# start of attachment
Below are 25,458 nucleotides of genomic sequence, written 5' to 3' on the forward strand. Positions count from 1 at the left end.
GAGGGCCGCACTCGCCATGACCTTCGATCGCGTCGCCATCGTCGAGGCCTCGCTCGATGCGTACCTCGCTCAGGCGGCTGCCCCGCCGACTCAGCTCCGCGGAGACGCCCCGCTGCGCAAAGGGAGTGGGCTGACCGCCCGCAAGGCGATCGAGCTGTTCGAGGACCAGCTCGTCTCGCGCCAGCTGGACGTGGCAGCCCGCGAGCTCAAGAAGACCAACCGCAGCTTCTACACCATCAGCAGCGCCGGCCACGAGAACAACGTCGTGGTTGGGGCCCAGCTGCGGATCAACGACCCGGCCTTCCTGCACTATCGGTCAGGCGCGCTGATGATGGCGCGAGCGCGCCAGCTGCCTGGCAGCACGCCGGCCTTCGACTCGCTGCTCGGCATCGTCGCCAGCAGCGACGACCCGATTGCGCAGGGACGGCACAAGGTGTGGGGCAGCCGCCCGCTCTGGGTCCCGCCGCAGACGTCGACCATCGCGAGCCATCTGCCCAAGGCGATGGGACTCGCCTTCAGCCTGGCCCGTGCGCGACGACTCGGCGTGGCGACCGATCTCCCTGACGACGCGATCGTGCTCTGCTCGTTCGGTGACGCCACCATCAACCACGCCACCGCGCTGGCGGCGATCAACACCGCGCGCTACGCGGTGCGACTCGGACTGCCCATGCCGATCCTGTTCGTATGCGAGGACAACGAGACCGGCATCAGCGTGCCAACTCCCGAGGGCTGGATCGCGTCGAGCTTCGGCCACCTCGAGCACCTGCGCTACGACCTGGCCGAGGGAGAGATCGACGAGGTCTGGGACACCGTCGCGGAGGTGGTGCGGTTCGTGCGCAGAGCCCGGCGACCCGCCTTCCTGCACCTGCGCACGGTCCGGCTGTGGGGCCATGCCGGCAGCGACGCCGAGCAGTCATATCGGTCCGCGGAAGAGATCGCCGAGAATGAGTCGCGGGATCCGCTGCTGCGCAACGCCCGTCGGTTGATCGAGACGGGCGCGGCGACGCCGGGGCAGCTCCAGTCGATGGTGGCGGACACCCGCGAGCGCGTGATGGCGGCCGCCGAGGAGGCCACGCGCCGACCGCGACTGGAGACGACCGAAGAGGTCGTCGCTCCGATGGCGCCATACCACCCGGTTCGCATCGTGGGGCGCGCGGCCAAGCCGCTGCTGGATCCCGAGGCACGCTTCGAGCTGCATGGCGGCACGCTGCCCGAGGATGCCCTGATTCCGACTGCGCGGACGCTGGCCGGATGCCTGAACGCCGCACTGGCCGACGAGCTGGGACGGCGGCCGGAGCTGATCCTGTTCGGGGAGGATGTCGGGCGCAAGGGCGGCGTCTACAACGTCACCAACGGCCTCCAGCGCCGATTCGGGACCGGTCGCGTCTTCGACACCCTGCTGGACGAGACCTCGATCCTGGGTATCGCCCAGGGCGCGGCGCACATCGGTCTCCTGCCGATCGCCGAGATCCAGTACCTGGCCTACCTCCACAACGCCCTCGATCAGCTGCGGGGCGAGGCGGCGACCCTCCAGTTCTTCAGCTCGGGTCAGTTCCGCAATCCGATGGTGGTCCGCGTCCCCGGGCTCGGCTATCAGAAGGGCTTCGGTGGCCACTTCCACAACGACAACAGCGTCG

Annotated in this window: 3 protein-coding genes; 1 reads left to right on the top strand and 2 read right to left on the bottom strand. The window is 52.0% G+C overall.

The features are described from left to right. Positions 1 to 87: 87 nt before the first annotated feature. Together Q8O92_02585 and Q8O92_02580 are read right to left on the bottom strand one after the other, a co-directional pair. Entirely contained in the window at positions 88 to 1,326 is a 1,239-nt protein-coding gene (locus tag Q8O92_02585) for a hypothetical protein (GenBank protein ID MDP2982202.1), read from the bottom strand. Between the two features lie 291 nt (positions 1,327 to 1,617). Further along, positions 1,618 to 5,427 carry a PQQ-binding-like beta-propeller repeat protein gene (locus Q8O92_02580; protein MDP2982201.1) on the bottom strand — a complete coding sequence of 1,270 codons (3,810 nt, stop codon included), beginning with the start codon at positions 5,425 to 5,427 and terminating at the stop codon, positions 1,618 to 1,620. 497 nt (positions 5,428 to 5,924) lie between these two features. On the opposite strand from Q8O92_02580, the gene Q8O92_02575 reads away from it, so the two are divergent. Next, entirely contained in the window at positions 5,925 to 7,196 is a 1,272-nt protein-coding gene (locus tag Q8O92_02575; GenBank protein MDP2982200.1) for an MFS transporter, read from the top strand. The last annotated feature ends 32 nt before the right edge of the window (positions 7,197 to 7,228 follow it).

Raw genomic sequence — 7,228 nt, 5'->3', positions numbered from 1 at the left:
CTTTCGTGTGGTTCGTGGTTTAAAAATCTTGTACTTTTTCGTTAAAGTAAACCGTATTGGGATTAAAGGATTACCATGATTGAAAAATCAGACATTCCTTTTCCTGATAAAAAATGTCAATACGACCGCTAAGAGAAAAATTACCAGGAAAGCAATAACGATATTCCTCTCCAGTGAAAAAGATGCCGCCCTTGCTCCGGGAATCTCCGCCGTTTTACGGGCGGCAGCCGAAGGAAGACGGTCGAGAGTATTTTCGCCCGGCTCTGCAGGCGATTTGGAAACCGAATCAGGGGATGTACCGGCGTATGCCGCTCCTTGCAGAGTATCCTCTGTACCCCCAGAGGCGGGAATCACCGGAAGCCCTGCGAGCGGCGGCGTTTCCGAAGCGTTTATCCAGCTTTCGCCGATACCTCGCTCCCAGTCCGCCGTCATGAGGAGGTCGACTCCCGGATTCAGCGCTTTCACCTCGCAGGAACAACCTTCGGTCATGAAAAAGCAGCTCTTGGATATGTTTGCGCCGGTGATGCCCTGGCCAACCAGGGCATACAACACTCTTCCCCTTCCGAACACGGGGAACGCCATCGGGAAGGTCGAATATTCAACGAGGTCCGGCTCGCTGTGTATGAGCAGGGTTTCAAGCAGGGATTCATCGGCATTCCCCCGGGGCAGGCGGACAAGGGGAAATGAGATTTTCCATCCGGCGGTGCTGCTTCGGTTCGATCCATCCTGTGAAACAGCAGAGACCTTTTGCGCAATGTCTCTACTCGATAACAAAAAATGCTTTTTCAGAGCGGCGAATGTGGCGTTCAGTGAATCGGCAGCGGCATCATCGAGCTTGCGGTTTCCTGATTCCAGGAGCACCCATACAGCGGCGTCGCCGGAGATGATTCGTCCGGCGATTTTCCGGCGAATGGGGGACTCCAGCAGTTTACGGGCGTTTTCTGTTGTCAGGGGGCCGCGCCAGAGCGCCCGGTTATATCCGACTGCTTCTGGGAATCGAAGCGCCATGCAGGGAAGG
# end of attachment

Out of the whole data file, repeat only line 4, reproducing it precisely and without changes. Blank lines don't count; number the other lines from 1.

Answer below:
The features are described from left to right. Positions 1 to 87: 87 nt before the first annotated feature. Together Q8O92_02585 and Q8O92_02580 are read right to left on the bottom strand one after the other, a co-directional pair. Entirely contained in the window at positions 88 to 1,326 is a 1,239-nt protein-coding gene (locus tag Q8O92_02585) for a hypothetical protein (GenBank protein ID MDP2982202.1), read from the bottom strand. Between the two features lie 291 nt (positions 1,327 to 1,617). Further along, positions 1,618 to 5,427 carry a PQQ-binding-like beta-propeller repeat protein gene (locus Q8O92_02580; protein MDP2982201.1) on the bottom strand — a complete coding sequence of 1,270 codons (3,810 nt, stop codon included), beginning with the start codon at positions 5,425 to 5,427 and terminating at the stop codon, positions 1,618 to 1,620. 497 nt (positions 5,428 to 5,924) lie between these two features. On the opposite strand from Q8O92_02580, the gene Q8O92_02575 reads away from it, so the two are divergent. Next, entirely contained in the window at positions 5,925 to 7,196 is a 1,272-nt protein-coding gene (locus tag Q8O92_02575; GenBank protein MDP2982200.1) for an MFS transporter, read from the top strand. The last annotated feature ends 32 nt before the right edge of the window (positions 7,197 to 7,228 follow it).